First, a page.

Electric water heater: Any insight/experience?

svsagres

Solar Enthusiast
Joined
Nov 14, 2021
Messages
57
Yeabutt.

Propane is annoying to get refills for if you have enough space and money for batteries.

Personally I'd use a diesel heater with heat exchanger that can double as an engine heater. If it were on an rv rather than a trailer anyways.

Might still consider it for a trailer too.
It wasn't cheap, but a friend of mine has a Kabola boiler on their 46 foot boat. It runs 6 zones of heating on the boat, heats their hot water, and just sips diesel. It's efficient enough that the exhaust pipe can exit the side of the fiberglass hull without much issue (the exhaust gasses are that cool). While underway, though, they just use waste heat from their engine.
 

Honuz

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Oct 22, 2020
Messages
186
I know my coffee maker works and it could be a water heater. In a pinch, I could pour it's content into a basin with cold water for what ever reason. Not as nice as on tap but, for 20 bucks, worth a try.
I'm living in a tent for nearly 2 years ( building my house) and I use cold water, it's even easier...😀
Those days water is at 5°C, and it's not that hard to shower when you are used to it.
Little more complicated to wash hairs though.
Big advantage, I use like 5-10liters to wash myself entirely. I'm using an old tool, a couade
artimage_63466_422794_201004131547143.jpeg
 

DJSmiley

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Aug 13, 2020
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470
I have installed an Elgena KB6 boiler in my van. That has a capacity of 6L (1.6 gallons). Its a rather cheap unit (about 150 GBP / 200 USD).

I don't have a shower, so not much demand for large amounts of hot water. I have the 12V version. It only draws 200W. So yes, it takes a while to heat, but this has the benefit of not being a huge current draw from the batteries. (Altough the total amount of energy required is still the same)

SInce I have a small submersible pump (only use it for the kitchen) I could use this one. Its a plastic one, not suitable for a pressure pump, but for me it's fine. Insulation on the unit is crap. I've added some Armaflex insulation to slightly improve it (and it's installed in a closed space underneath my bench).
Still, it requires a decent battery bank. I think it takes about 35Ah to get water from 10C to 80C), and another 20-25Ah to keep it on temperature (so approx 55-60Ah each day). Since I have a 280Ah LFP and 320W of solar, that generally is not an issue, but if you don't have sufficient battery capacity / solar available things might be different.
 

efficientPV

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Sep 24, 2019
Messages
482
I now use this $150 shipped 50L (13 gallon from China) which needs extra insulation. The ECOsmart 6 gallon is also nice pictured to the left. Both of these ran on only 60V panel power. I used to have a 10 and 6 gallon in series. I even run a dishwasher.
 

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Bossrox

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May 21, 2021
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Location
Columbia, SC
I'm a plumber as well as building my solar system. I can tell you this, everytime you open up the hot water that heater will fire up. It won't stay on very long tho, maybe a couple minute til it's recovered so your frequency of hot water use will determine how much demand your system will provide. Except for you saying you have a 3000 watt inveter, that's plenty to run it off but no mention of your battery bank size. if it's small, that could deplete them pretty fast without active solar.
 

svsagres

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Joined
Nov 14, 2021
Messages
57
I'm a plumber as well as building my solar system. I can tell you this, everytime you open up the hot water that heater will fire up. It won't stay on very long tho, maybe a couple minute til it's recovered so your frequency of hot water use will determine how much demand your system will provide. Except for you saying you have a 3000 watt inveter, that's plenty to run it off but no mention of your battery bank size. if it's small, that could deplete them pretty fast without active solar.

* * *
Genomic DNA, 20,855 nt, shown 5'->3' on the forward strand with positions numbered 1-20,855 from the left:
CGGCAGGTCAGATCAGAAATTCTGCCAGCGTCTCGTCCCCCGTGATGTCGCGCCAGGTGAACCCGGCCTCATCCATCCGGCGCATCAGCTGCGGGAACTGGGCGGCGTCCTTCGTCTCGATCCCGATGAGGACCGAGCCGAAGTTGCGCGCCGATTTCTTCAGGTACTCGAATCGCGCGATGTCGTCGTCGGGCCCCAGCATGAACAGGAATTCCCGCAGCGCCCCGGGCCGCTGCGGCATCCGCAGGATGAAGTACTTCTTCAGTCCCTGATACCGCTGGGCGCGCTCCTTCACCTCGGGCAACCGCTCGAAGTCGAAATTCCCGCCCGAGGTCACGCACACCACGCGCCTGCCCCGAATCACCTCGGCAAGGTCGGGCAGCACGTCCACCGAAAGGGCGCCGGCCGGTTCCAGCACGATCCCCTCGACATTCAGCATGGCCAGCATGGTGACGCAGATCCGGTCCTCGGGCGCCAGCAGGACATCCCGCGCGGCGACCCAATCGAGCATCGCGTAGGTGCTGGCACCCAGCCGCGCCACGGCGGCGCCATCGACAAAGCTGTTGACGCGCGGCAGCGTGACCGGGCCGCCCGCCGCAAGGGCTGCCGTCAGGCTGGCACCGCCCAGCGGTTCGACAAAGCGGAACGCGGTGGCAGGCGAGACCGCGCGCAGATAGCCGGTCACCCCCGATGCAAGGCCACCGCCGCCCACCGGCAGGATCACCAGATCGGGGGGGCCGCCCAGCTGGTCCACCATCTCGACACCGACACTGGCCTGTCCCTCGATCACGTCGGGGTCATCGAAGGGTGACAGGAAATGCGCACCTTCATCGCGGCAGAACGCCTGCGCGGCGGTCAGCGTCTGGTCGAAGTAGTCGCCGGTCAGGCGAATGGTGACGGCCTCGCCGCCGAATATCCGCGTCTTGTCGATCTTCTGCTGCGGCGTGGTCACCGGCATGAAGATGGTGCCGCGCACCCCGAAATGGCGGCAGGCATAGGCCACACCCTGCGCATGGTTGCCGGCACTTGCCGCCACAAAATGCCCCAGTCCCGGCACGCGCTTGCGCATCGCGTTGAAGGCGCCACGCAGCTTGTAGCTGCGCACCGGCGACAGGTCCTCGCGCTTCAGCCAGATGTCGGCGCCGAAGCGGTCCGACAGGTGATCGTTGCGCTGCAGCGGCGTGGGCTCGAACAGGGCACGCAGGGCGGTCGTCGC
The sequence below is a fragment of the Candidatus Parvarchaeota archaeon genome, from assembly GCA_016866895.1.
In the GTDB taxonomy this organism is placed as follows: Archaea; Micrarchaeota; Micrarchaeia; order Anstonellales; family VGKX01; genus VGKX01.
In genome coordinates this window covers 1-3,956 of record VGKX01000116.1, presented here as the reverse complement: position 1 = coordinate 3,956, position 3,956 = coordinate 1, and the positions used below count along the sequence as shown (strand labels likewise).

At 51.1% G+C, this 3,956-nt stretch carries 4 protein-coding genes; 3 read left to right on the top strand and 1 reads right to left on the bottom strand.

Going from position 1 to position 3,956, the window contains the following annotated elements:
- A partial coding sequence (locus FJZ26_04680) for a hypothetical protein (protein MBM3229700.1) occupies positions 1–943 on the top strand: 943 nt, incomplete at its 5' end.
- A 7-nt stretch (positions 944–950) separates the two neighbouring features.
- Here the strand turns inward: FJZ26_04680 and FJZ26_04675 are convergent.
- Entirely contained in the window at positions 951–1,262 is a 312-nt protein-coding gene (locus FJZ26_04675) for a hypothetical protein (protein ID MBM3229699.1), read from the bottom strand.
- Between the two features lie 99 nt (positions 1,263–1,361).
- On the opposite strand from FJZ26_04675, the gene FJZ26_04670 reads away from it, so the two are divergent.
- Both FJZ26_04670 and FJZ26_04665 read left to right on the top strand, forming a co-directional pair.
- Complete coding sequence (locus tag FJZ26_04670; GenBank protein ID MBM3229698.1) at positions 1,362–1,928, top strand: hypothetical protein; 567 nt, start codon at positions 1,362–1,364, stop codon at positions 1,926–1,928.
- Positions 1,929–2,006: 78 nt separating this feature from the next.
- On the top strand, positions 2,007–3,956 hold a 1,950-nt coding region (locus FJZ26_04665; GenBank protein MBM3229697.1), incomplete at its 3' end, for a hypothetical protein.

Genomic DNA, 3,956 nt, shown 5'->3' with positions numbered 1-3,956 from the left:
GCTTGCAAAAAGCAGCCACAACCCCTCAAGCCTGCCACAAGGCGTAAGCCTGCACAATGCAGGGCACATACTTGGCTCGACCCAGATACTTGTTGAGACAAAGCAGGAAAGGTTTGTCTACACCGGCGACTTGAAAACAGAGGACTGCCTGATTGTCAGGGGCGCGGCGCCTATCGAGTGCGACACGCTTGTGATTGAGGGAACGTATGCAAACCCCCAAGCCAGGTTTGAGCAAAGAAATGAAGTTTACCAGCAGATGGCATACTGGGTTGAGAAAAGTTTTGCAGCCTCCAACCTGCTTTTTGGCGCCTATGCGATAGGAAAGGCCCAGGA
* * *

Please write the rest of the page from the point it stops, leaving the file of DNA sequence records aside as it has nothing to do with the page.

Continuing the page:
On my boat, I’m looking at putting in a contactor that will only turn on the element when the engine is running or the boat is plugged into shore power.

Eventually we’ll replace the engine with one that has a freshwater coolant loop, and plumb that through the hot water tank. Capture all the waste heat we can!
 

bfitzgerald

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Joined
Nov 25, 2021
Messages
2
I am new to this forum, but not new to solar and off grid living. We have an off-grid cottage in northern Canada and we spend 5 or 6 months there in the summer. A few years ago I upgraded the solar power to get the cottage power system to operate more like on grid than off grid. This means we have the dishwasher, clothes washing machine, 2 large refrigerators, a mid sized deep freeze and electric appliances like coffee makers, kettle, microwave, really everything you would have at home including a couple of big LED TV's and satellite receiver. The exceptions are the kitchen stove/oven and the hot water heater. For hot water I use a 6 gallon RV style propane water heater. This works pretty well. We always have hot water and the little tank recovers very quickly. I have a 3800w solar array and in the summer there is lots of hours of sunshine so I have power to spare. I was looking for a way to use the excess power to heat water but importantly, I needed to protect my batteries and do this more or less automatically. I thought about diverting power from the panels to an electric water heater to preheat water for the propane heater but then I came across a very inexpensive and easy to install solution. It is a solid state relay that will turn on/off a 120 vac outlet based (loosely) on the state of charge of the battery bank. I have a 120 v -10 gallon water heater (1500w) plugged into that outlet. Of course there is a caveat - you need a charge controller or an inverter with an AUX DC power output that is programmable. Many of the inverters and charge controllers have this feature. I use a Schneider CC and inverter - both have programable AUX DC output capability either of which I can program to turn the outlet on/off based on the voltage of the battery bank. The following link is to a product sold by Sparkfun: